Blown glass is one of my favorite forms of art. In this Oscar-winning documentary short, jazz music and 1950’s film are combined to contrast the art of handmade crystal with the machine production of glass bottles.
Wrapping up this round of posts on the arts with a few more, beginning with these short video clips in which six teachers share their perspectives on the role of art and the artist in society. Teachings of this type have deeply informed my mindful journey back into the world of form and have helped me to glimpse the larger human story embedded in all works of art and creation.
|"I have great hope now for art produced by the interaction of human beings and computers."||"The artist is the social conscience of a society."||
"Society has to be able to observe itself … and what allows a society to do that are the producers of art and culture"
"But there is a vaster, much vaster intelligence in every human being that is non-conceptual, not words and concepts. You can't analyze it but everybody has that within, potentially, and I believe that is the source of creativity.."
"A real piece of art is a window into the transcendent."
|"The purpose of art is to take the senses on a journey back to the source of perception, which is pure awareness."|
To wrap up this first round of posts on the art of computer gaming, here’s a small gallery of soundtracks that demonstrate not only the range of musical styles found in gaming but some of the best work being done in the industry. For music that’s emotive with dashes of energy, check out Journey or The Unfinished Swan. Ori and the Blind Forest reminds me more of a Studio Ghibli or Disney soundtrack with its range, large sound and sweeping movements. The smaller and charming music from DVA is anything but routine and invites multiple listens whereas the soundtracks for Ibb & Obb and Hohokum are the type of meditative electronica that makes for a chill gaming session – or a good work session when playing in the background while blogging (true story – listening to Hohokum at this very moment). The images below link to freebies offered on Youtube for your listening pleasure; please consider supporting the artists of any of these creations you want to enjoy repeatedly. :)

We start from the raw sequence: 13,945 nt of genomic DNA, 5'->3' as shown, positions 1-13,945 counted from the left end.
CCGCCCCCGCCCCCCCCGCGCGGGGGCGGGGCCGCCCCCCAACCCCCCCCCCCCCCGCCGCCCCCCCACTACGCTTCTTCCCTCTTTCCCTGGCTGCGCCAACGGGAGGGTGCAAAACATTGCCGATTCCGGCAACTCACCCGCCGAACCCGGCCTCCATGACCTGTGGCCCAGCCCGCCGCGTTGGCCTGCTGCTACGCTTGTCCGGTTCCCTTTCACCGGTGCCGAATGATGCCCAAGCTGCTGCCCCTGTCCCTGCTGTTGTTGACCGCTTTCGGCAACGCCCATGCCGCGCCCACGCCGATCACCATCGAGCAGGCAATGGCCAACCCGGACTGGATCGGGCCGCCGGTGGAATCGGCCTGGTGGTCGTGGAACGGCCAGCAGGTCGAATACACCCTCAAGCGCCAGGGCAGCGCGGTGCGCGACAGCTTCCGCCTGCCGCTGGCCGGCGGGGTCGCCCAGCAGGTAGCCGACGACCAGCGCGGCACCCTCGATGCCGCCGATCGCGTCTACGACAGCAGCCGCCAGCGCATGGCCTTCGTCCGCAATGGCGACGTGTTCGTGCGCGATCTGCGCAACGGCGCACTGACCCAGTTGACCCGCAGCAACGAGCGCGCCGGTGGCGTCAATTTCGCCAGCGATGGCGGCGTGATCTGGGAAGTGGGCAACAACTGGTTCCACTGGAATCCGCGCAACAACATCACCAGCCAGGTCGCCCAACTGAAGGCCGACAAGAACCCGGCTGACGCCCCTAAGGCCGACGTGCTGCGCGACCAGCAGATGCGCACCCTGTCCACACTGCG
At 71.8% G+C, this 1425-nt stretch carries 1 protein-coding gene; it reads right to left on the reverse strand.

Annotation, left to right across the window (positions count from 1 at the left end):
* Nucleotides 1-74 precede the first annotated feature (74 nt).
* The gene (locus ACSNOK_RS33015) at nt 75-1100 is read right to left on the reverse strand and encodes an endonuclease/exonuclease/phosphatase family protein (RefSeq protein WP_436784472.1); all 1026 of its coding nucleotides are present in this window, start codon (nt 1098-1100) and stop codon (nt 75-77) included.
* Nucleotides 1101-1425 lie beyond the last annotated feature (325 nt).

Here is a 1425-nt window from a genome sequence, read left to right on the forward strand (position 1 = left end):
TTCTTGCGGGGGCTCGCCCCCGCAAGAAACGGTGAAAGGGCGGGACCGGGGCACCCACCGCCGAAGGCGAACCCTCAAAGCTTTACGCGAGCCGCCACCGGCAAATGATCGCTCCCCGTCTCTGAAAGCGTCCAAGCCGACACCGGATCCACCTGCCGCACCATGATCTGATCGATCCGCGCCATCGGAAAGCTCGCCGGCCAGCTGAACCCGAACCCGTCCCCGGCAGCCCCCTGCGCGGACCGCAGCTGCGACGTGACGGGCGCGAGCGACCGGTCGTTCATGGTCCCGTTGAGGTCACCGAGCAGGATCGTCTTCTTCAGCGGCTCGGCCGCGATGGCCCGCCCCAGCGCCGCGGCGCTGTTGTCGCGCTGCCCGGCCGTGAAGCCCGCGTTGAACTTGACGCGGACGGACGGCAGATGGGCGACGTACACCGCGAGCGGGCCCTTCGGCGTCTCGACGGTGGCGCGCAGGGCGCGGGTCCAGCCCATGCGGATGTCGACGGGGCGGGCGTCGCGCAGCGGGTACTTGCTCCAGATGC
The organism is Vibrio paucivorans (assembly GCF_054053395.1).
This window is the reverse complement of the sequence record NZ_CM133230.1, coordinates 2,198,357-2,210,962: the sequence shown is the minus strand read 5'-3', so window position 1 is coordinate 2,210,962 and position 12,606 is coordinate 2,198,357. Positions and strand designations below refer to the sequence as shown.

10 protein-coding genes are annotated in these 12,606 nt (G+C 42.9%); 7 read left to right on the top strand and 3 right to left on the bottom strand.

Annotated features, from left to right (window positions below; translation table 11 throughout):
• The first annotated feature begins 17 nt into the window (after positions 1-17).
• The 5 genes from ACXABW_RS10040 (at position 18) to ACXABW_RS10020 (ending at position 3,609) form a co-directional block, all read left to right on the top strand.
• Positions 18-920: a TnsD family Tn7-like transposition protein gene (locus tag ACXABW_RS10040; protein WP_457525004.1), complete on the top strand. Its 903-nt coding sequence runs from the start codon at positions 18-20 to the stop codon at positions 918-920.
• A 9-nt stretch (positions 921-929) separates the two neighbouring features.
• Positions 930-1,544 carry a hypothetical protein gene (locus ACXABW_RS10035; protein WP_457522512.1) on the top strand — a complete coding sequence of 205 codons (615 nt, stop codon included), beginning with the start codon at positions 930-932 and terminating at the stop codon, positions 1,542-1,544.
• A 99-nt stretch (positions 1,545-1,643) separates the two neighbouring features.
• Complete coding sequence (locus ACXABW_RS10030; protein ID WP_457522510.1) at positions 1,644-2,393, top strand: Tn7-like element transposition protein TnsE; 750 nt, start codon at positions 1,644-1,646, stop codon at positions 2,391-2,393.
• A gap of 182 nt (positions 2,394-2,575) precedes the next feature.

A gallery of images painted by C.G. Jung into the original Red Book. Click on the images to see text and notes from Jung and the book’s editor, Sonu Shamdasani.
Though we often imagine ancient cultures as being populated by ‘primitive’ peoples, the art and temples of ancient Egypt (5,000 BCE – 400 AD) reveal a civilization with a far more advanced understanding of the material and spiritual world. The symbolic language of the Egyptians carried layers of meaning, the deepest of which was only revealed to graduates of Egypt’s famous mystery schools, during which psychotropic plants – likely mandrake and blue lotus – were used to unlock the deepest secrets of their sacred science.
Experienced psychonauts assert that specific psychotropics (LSD, psilocybin, cannabis, etc.) provide access to specific inner spaces or ‘dimensions’. As odd as the notion may sound, it’s not quite so hard to believe when viewing the work of artists who’ve encountered the ayahuasca brew. Not only do their complex and colorful images give the uninitiated a peek into the ayahuasca experience but they also make clear – in beautiful details! – the striking similarities among the visions of many people. According to these paintings (and numerous verbal accounts), ayahuasca opens the door to a realm of tropical wilderness full of wise serpents, jungle cat guides, sacred plants, ancient trees, vivid colors and – for many – a Mother Gaia archetype. Here are a few examples of ‘ayahuasca art’ from two widely known artists, Pablo Cesar Amaringo and Anderson Debernardi.